Key Highlights

  • Home sale prices up +10% y/y to another all-time high of $314,000, according to Redfin
  • 46% of homes had accepted offer within first 2 weeks
  • Pending home sales +13% y/y
  • Active inventory of for-sale homes down -28% and new listings flat y/y

As of the four weeks ending August 9, the housing market has been unseasonably hot. Buyer demand has pushed the median price of homes that sold during this period of time to $314,000, an increase of _3.5% m/m and +10% y/y, the largest year-to-year increase in more than six years.

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Compared to the same period last year when 33% of for-sale homes found a buyer within two weeks, this year 46% of for-sale homes found buyers within two weeks. This is the highest level of days on market (DOM) since at least 2012 when Redfin began tracking this specific data point.

According to Darlene Schror, a Redfin listing agent in New Jersey, “There’s not an area that isn’t hot right now because of a lack of homes for sale. Buyers today have a whole new set of preferences, such as being far away from neighbors and having space for a proper office, on top of all the usual criteria like highly rates schools.”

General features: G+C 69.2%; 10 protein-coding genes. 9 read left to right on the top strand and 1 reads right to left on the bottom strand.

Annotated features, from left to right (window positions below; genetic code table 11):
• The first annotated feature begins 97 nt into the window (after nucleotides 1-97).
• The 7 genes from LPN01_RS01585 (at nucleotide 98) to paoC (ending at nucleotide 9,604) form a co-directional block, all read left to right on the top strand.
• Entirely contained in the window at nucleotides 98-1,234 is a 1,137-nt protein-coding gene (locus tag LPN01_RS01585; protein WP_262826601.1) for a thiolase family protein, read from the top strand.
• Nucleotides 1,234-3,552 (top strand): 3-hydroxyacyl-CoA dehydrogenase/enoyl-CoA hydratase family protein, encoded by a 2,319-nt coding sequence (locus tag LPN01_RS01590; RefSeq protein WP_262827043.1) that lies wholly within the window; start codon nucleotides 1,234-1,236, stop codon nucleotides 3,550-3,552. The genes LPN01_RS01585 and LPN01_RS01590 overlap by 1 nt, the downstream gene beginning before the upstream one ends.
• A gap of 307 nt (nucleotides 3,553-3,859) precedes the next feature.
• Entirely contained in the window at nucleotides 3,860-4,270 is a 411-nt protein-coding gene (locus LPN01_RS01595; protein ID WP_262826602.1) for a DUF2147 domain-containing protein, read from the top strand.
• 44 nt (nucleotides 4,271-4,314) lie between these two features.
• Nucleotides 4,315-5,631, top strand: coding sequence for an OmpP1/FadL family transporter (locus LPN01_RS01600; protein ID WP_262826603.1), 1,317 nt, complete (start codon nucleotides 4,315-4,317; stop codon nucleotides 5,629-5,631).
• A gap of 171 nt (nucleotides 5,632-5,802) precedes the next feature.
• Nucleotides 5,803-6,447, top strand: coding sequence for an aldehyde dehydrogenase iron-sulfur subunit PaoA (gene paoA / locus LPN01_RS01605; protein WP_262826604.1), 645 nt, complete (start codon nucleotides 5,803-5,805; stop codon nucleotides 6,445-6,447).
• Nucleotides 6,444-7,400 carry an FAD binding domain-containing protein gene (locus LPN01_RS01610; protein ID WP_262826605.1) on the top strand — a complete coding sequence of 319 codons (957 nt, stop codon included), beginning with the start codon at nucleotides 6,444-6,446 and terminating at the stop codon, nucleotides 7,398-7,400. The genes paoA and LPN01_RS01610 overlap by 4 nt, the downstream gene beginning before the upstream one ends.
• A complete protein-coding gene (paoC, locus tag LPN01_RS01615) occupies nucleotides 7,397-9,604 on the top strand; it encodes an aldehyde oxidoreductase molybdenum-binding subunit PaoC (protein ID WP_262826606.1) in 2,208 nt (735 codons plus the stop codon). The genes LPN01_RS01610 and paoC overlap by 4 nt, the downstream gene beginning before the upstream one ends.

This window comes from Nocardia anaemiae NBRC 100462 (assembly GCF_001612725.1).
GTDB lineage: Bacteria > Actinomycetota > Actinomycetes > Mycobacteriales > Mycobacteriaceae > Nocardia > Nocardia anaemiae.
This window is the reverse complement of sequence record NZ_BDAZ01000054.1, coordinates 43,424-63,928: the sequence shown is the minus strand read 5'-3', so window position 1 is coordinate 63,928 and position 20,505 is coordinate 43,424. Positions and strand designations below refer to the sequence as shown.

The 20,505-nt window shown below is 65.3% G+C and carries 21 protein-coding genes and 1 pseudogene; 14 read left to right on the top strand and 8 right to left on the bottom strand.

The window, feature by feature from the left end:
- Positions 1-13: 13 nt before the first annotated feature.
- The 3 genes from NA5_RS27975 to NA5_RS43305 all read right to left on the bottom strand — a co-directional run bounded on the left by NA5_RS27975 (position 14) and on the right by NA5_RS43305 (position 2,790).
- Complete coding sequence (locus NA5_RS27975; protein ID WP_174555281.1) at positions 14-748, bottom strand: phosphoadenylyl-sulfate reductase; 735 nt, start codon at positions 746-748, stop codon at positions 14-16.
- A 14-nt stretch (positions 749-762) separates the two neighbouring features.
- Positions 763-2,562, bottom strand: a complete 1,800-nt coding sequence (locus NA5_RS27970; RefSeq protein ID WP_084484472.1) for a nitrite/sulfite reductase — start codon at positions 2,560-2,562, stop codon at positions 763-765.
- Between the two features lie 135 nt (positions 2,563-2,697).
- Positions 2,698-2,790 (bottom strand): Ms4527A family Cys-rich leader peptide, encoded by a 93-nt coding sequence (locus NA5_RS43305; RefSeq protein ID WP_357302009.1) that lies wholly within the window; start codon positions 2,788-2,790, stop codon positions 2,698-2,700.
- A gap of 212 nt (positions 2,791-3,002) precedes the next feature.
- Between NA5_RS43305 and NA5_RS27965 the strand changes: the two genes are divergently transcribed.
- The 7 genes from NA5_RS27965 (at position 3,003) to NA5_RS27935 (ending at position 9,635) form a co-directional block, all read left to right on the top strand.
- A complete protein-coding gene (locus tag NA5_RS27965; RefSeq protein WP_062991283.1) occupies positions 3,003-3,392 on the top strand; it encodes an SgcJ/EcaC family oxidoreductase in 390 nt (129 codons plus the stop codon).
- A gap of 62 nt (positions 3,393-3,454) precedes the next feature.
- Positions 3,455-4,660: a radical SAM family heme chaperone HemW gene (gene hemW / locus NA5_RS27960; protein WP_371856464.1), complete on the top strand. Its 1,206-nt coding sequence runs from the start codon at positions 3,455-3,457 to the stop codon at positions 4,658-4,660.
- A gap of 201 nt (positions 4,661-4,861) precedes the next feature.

Homes are selling closer than ever to their list price with the average sale-to-list price ratio now hitting a new record high of 99.1%.

The seasonally adjusted Redfin Homebuyer Demand Index increased +31% from pre-pandemic levels in January and February of this year. Pending sales were up +13% compared to one-year prior and have essentially plateaued since their early July peak.

Active home supply during the four weeks ending August 9 was down -28% while the number of new listings was basically flat y/y. However, buyers may get some relief to this inventory crunch due to the new 0.5% fee added to mortgage refinances beginning on September 1. Since this fee only applies to refinances, some owners may want to utilize low rates to sell their existing home and buy another.

As hope fades for a second stimulus package to provide relief aid to jobless workers negatively impacted by the COVID pandemic, there are increasingly challenging risks to the US economy and the housing market. If and/or when the economy worsens and mortgage forbearance expires, a tsunami of homes could hit the market at the same time homebuyer demand drops.

We’ll see soon enough.

Thanks to Redfin.

Also read: Q2 Sees Equity Levels Improve Nationwide, Housing Market Trends Showing Improvement, Manhattan Real Estate Lagging Behind Suburbs and Some Boroughs


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